Posts tagged ‘Mother’

This Was A New Lesson For Me

Have you ever had one of those weeks?

You know, the one where everything goes sideways?

I talk about it in this video blog. Click Here

 

 

 

 

 

Enjoy!

Are you a mom who wants less stress and more enjoyment out of life? Connect

Click Here to become a part of my Balanced Moms Facebook group.

C. Lynn Williams

Family Dynamics Strategist, Author & Speaker

www.clynnwilliams.com

 

October 20, 2018 at 10:55 pm Leave a comment

How Do You Manage Anger?

Dealing with anger and its repercussions can be very challenging. Being unaware of how to handle irritating and stressful situations may be a reason for many fits of anger and rage. Most people, except for young children and (possibly) teens, recognize their problem with uncontrollable anger.  Although there are many anger management activities which would enable them to better cope with confrontational situations, some people are unaware of these techniques and activities.

There are many anger management activities that parents and their children can practice or participate in when attempting to cope with daily feelings of anger.

One activity which is recommended for anger management is exercise. Exercise has been proven to have a positive impact on a person’s mood. Exercise helps an individual to decrease any negative feelings they might be experiencing. An effective anger management activity might be as simple as going for a walk or jog in the park. Visiting the gym to work out of taking part in their favorite sport may work well for an individual as an anger management activity. Taking a hike or spending a few hours in the beauty of nature would definitely allow a person to clear their head and release tension. Outdoor anger management activities can create an environment of serenity.

Anger management activities such as attending a support group, camp or retreat would help people who are experiencing difficulties controlling their anger. One positive aspect of attending anger management activities allows the person to see that their problem is not unique; that it is shared by plenty of other people. Being able to share with people in similar situations might be the key to anger management for some individuals. Sharing would likely provide hope through success stories. In anger management activities such as these, people are forced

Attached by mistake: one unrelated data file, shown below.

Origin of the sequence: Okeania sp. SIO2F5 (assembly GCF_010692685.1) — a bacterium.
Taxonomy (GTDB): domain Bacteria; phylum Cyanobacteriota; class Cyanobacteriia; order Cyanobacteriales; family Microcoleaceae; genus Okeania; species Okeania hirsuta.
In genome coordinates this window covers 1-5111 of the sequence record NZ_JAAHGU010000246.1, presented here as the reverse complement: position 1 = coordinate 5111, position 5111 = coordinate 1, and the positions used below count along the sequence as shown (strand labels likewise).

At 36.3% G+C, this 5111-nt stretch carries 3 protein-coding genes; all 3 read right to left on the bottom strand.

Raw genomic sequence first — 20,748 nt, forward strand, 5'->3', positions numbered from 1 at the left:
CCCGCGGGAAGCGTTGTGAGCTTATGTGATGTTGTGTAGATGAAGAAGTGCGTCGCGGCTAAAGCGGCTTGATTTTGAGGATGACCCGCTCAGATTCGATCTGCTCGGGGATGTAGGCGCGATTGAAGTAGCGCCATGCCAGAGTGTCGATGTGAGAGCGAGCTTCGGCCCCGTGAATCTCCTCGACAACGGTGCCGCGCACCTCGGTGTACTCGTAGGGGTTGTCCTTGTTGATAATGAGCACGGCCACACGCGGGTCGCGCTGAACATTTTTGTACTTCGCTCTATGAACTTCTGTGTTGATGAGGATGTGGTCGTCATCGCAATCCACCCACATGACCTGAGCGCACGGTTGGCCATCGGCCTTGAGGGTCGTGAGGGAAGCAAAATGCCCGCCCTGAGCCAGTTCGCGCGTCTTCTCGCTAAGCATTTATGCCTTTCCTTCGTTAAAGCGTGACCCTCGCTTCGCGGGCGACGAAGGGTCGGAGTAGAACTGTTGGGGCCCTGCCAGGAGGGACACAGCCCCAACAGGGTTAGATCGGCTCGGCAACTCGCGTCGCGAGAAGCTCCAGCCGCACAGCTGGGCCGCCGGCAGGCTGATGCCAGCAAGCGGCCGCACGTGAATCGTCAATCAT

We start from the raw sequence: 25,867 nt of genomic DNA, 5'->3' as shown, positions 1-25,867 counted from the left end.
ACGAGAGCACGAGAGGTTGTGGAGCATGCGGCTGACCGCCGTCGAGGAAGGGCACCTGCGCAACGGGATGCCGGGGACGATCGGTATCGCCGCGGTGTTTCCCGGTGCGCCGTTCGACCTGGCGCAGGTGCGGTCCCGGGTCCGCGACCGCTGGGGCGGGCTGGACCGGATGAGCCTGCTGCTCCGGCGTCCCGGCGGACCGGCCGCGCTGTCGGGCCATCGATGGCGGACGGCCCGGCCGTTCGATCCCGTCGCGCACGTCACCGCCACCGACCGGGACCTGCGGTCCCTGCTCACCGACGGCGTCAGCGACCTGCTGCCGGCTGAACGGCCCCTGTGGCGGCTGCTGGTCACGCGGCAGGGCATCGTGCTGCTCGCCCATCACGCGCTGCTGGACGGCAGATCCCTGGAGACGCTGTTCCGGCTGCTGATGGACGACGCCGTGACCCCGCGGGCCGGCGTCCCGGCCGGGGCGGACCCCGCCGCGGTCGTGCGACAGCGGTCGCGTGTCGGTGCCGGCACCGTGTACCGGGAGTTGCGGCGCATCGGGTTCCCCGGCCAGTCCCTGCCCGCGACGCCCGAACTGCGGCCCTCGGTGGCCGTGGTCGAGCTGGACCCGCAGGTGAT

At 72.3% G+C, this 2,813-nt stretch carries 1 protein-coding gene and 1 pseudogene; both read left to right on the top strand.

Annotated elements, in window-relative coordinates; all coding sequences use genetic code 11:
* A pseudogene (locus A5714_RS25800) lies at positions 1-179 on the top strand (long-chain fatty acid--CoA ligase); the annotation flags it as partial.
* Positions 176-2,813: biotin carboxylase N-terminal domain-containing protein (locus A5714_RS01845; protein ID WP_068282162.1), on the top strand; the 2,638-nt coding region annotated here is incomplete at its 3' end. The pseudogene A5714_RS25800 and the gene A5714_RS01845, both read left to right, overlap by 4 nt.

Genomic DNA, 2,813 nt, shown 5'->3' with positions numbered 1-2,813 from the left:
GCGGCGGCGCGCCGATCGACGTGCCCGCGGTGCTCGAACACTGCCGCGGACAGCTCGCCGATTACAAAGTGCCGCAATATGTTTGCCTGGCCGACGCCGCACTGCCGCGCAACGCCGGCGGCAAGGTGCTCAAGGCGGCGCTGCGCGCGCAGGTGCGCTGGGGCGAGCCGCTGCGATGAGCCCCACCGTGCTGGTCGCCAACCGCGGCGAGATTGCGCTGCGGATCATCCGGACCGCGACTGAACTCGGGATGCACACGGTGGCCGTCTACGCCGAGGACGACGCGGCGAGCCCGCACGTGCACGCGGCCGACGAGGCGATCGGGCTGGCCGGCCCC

to deal with their anger issues through various activities group sessions and one on one consults.

Anger management activities are recommended when dealing with children who are coping with anger or loss issues. A child is unlikely to respond well to group sessions and perhaps even become bored with one on one consultations. Finding activities which are interesting and even challenging may be a better alternative. Kids enjoy fun and games. Designing anger management games which are enjoyable yet beneficial would be so much more effective than forcing a child to sit down with an anger management counselor. Worksheets, coloring pages, individual games as well as interactive games would be accepted much better by children than a trip to the psychiatrist. When children are involved, it is essential to approach the problem carefully. Being overbearing will not go over well with kids. When considering anger management activities for kids, it is essential to be mindful that they are only children and the approach is important.